James Urquhart shares a paper by David A. Couillard that addresses the fourth amendment and cloud computing.
The paper is a concise but thorough outline of where we stand with respect to the application of Fourth Amendment law to Internet computing. It finishes by introducing a highly logical framework for evaluating the application of the Fourth Amendment to cases involving cloud-based data.
[T]he service provider has a copy of the keys to a user’s cloud “storage unit,” much like a landlord or storage locker owner has keys to a tenant’s space, a bank has the keys to a safe deposit box, and a postal carrier has the keys to a mailbox. Yet that does not give law enforcement the authority to use those third parties as a means to enter a private space.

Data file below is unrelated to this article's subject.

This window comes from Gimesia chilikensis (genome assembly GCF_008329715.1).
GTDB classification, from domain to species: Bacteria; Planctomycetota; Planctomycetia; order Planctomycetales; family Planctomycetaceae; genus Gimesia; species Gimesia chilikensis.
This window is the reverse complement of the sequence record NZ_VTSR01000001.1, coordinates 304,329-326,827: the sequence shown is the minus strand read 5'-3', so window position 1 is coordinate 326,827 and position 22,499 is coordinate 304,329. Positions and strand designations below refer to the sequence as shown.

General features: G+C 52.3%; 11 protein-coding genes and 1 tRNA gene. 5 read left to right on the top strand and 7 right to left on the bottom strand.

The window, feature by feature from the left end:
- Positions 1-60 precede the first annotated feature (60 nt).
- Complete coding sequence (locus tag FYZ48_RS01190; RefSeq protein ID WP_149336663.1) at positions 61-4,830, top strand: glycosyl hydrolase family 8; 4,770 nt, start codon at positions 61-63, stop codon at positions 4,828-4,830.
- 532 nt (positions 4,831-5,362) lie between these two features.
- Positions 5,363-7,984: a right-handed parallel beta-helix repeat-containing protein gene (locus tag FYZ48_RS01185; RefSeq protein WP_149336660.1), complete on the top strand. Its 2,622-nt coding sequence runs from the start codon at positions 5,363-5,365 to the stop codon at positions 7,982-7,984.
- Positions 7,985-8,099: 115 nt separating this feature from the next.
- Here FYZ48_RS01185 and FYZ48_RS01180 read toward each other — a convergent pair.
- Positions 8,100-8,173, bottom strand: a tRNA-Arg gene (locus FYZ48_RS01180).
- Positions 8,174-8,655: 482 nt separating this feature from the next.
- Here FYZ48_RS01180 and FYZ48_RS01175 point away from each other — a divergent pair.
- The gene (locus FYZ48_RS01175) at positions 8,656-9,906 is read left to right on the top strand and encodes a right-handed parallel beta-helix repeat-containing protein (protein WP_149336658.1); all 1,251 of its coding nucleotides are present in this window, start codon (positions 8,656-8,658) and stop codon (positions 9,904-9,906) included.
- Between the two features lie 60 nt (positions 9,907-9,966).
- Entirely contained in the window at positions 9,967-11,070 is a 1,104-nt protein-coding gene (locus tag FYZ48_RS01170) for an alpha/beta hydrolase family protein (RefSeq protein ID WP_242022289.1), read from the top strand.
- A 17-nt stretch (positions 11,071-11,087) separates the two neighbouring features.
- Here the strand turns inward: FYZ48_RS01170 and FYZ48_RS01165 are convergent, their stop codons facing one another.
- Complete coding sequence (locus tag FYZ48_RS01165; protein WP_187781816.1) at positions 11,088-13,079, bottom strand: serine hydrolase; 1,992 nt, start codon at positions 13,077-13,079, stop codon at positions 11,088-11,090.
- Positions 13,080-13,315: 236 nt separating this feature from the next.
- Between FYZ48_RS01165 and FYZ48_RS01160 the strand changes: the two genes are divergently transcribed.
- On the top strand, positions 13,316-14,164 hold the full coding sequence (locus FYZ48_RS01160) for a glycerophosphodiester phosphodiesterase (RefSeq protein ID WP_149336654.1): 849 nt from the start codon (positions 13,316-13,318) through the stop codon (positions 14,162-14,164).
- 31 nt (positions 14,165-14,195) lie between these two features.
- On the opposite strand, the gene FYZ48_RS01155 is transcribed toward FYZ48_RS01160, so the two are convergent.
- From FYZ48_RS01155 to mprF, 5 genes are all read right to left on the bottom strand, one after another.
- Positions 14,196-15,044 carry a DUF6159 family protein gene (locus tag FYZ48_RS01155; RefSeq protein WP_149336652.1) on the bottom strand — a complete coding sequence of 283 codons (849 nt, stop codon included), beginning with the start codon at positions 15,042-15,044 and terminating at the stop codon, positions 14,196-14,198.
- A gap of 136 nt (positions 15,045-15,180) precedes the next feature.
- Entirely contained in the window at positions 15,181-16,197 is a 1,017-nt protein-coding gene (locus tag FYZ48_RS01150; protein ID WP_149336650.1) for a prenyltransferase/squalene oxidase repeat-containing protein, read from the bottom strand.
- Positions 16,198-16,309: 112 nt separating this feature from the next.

The same rationale should apply to the cloud. In some circumstances, such as search engine queries, the third party is clearly an interested party to the communication. But when content data, passwords, or URLs are maintained by a service provider in a relationship more akin to that of landlord-tenant, such as private Google accounts, any such data that the provider is not directly interested in should not be understood to be open to search via consent or a waiver of Fourth Amendment protection.